The Texas Education Agency is offering a collective $800 million for schools to implement COVID-19 testing if they wish to do so.
Some Brazos Valley school districts are going to be using this money to offer testing for students and staff, while other districts are electing just to use this money for staff testing.
Brazos Valley districts are each being allotted anywhere from $15,000 to more than $1.5 million, depending on the size of the district. Following an application process, this money can be used by the school to bring in a third-party testing vendor of the school’s choice. Districts like Caldwell ISD are ready to take advantage of both rapid and longer form PCR tests, which will be administered by school nursing staff.
“We have found it to be really beneficial, being a rural district, to have testing for our staff and students," said Tracy Ayers, district nurse for Caldwell ISD. "... It’s hard in a small area to get testing. Even though it’s just [a trip to] Bryan-College Station to get a rapid test, a lot of parents don’t even have transportation.”
Bryan ISD is opting to only use the funds for faculty and staff rapid testing capabilities, to be offered at a clinic off-campus.
Spokesperson Matt LeBlanc explained that as Bryan is a more urban school district than smaller surrounding communities, families have better access to free testing for their children off-site.
"With our nurses already being so taxed with everything related to COVID-19, on top of everything else they have to do with their regular duties as a school nurse, we didn’t feel like that was the best use of their time," LeBlanc said.
College Station ISD currently offers free drive-up rapid testing exclusively for faculty and staff, administered by employees such as spokesperson Chuck Glenewinkel, who received certification through the state to do so.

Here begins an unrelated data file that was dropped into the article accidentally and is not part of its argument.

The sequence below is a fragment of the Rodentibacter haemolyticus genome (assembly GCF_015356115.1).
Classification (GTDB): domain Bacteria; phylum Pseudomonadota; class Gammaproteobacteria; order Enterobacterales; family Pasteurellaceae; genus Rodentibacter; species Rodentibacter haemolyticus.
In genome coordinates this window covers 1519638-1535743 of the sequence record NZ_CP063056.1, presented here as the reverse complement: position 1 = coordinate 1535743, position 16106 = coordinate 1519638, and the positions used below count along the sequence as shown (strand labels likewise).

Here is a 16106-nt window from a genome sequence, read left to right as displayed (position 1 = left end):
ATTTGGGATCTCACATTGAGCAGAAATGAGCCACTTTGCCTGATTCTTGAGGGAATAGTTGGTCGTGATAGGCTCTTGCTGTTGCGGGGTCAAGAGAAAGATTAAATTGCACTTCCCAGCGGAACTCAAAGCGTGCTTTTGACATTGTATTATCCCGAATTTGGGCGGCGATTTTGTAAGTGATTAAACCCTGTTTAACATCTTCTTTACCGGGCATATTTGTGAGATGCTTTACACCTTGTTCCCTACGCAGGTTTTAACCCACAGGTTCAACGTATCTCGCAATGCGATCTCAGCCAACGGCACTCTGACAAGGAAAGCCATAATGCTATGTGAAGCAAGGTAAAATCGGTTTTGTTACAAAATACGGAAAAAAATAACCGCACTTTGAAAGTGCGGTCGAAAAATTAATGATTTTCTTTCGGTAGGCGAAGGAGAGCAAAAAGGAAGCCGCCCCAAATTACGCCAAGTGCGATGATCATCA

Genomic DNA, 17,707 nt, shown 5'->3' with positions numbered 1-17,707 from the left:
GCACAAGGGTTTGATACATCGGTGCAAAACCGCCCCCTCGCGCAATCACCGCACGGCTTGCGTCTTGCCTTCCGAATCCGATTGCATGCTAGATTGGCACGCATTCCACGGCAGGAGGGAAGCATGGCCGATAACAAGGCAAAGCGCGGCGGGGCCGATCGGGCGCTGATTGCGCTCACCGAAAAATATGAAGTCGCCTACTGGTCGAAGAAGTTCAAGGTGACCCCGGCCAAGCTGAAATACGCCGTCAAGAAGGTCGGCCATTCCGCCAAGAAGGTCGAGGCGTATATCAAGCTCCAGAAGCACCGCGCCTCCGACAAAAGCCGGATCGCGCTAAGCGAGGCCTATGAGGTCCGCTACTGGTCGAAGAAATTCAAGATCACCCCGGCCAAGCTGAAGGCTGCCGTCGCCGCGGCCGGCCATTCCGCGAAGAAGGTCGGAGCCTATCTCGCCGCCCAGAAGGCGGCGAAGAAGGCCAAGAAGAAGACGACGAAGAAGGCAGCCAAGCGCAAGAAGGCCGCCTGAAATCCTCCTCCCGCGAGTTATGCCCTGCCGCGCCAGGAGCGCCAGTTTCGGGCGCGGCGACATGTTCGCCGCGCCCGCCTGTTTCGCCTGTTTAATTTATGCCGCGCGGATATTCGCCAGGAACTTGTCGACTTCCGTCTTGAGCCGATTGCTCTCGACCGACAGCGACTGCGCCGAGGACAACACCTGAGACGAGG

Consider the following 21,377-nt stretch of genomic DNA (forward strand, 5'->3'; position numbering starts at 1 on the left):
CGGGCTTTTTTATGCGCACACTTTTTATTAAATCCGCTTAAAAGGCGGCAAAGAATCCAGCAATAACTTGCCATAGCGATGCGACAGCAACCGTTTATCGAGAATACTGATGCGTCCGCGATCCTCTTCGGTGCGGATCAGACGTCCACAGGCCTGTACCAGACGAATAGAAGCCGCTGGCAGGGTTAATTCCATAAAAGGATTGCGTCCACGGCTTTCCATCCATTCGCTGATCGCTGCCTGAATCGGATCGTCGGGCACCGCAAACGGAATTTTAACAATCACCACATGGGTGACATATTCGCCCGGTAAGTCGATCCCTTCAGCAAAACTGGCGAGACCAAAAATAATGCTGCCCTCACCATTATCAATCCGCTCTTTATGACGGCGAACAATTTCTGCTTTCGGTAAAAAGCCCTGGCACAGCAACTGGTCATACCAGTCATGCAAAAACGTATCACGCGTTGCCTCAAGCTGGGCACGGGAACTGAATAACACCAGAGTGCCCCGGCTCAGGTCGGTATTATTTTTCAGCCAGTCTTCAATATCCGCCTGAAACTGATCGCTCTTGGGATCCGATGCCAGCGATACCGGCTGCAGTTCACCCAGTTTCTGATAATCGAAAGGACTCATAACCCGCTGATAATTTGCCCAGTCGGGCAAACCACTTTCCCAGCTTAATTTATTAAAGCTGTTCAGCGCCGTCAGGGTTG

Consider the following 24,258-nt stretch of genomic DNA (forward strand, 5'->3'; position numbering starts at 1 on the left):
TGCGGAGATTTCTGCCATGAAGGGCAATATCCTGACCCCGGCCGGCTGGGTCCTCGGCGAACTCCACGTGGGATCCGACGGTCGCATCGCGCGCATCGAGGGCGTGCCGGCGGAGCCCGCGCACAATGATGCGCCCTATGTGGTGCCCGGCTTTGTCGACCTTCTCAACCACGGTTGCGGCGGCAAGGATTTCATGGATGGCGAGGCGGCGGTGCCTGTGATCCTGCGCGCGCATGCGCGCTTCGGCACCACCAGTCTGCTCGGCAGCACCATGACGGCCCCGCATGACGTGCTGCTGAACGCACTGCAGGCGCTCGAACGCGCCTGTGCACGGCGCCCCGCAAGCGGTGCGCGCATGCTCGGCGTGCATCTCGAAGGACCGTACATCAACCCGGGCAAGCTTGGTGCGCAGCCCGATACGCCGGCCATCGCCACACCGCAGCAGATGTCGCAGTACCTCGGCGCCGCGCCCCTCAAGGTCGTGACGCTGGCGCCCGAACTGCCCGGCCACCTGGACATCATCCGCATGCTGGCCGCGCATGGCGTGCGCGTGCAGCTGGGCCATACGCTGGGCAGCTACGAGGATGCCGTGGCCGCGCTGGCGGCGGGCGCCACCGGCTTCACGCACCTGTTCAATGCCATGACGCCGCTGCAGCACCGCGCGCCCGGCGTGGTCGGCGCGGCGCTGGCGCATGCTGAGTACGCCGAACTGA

However, Glenewinkel says College Station ISD is already looking into using the TEA grant to implement student testing options, bringing in third-party vendor staff to perform the tests in school.
"If you’re looking at doing a testing program, that takes people," said Glenewinkel. "If there’s a way where we can provide this service for our staff and students without putting out our staff more – and it looks like we’re going to be able to do that through this grant money – if that works out, that’s what we’re going to do.”
The TEA website lists schools which opted out of COVID-19 testing money last year, and who would need to apply anew this year. For the Brazos Valley, that list includes Iola, Richards, and Burton ISD's.
It should be noted that the list states Bryan and College Station ISD's had both opted in, though the respective districts’ representatives claim they never opted in last year.